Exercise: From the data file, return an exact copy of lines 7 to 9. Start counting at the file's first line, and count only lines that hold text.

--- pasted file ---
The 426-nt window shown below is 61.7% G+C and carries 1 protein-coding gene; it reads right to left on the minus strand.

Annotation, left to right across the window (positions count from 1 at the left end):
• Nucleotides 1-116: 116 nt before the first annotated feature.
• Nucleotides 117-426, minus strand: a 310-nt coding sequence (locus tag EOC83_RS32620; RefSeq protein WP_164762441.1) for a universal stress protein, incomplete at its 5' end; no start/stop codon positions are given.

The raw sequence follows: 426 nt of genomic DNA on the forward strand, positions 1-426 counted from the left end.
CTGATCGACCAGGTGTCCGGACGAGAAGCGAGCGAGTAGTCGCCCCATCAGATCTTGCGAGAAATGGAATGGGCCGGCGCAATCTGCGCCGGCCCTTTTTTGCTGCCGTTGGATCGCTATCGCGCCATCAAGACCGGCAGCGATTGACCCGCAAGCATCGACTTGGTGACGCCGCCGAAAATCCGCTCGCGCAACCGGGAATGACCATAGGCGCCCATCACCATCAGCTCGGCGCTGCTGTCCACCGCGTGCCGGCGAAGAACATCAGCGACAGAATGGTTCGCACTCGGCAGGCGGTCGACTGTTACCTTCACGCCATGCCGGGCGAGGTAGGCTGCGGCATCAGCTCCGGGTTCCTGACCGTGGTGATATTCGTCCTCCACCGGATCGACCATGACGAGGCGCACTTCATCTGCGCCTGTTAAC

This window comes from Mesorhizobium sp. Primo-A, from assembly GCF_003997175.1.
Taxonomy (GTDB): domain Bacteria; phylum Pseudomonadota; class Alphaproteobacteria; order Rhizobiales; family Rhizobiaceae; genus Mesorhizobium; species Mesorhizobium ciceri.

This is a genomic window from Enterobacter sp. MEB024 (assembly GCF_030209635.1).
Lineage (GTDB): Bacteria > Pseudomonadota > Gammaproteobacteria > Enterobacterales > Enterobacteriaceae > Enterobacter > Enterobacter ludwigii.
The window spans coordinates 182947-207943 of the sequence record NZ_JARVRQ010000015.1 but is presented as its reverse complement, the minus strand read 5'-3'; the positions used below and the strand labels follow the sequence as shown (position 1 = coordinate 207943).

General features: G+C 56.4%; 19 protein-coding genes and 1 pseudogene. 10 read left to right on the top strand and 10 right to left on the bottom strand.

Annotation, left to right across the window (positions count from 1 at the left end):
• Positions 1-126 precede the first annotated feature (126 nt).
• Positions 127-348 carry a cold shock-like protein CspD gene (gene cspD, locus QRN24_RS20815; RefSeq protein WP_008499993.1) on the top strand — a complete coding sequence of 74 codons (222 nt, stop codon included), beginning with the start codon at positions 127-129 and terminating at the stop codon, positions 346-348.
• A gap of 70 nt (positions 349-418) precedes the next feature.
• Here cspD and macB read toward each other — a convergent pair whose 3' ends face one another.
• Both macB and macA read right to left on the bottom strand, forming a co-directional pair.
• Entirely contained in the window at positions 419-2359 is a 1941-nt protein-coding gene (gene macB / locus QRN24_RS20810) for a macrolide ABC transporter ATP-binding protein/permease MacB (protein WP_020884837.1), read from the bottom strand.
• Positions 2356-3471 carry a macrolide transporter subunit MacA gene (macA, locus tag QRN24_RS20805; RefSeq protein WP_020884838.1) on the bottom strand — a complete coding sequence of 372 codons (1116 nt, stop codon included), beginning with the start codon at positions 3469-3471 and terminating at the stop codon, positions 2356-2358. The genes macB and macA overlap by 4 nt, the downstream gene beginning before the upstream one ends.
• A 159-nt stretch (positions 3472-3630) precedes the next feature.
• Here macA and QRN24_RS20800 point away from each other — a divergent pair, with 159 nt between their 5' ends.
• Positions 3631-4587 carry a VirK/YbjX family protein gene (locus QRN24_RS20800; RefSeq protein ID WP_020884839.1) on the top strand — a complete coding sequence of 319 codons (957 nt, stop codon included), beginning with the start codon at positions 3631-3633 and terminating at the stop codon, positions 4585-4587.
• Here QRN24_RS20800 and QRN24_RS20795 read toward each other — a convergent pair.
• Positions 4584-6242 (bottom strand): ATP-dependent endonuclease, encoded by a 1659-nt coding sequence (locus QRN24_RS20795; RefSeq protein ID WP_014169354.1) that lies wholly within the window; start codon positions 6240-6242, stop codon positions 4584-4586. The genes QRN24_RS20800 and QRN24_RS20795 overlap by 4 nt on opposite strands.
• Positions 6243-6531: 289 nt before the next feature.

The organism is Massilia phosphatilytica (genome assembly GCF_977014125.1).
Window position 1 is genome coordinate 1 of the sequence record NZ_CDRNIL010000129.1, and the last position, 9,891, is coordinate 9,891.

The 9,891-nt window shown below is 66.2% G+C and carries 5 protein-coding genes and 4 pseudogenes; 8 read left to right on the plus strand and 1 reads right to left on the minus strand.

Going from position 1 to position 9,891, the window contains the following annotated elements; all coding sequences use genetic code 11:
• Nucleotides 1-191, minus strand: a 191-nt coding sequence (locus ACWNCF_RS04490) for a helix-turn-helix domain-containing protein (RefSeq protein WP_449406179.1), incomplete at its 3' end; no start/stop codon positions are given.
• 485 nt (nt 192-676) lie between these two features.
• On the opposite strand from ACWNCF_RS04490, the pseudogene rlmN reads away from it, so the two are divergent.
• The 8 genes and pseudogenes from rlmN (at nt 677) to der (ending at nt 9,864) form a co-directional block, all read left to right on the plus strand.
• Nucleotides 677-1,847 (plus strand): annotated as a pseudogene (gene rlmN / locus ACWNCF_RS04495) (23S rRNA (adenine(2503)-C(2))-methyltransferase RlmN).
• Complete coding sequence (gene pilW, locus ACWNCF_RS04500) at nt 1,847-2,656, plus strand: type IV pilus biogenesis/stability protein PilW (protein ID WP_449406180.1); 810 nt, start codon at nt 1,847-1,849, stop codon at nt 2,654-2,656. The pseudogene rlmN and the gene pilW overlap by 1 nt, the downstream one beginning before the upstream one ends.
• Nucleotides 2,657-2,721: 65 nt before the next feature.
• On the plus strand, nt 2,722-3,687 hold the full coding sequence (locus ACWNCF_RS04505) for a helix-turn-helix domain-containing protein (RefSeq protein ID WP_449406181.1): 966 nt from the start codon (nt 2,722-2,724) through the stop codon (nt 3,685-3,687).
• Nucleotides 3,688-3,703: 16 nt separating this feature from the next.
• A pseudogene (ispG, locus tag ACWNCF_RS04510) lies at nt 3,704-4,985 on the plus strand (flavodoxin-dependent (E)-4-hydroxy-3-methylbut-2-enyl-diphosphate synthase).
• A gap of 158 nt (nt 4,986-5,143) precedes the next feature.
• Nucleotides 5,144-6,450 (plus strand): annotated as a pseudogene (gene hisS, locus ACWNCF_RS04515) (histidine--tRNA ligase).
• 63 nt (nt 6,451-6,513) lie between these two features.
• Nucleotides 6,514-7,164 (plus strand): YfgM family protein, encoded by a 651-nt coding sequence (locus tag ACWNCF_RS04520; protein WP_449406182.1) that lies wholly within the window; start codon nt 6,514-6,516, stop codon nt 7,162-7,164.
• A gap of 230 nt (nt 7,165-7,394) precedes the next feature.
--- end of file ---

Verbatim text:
This window comes from Mesorhizobium sp. Primo-A, from assembly GCF_003997175.1.
Taxonomy (GTDB): domain Bacteria; phylum Pseudomonadota; class Alphaproteobacteria; order Rhizobiales; family Rhizobiaceae; genus Mesorhizobium; species Mesorhizobium ciceri.

This is a genomic window from Enterobacter sp. MEB024 (assembly GCF_030209635.1).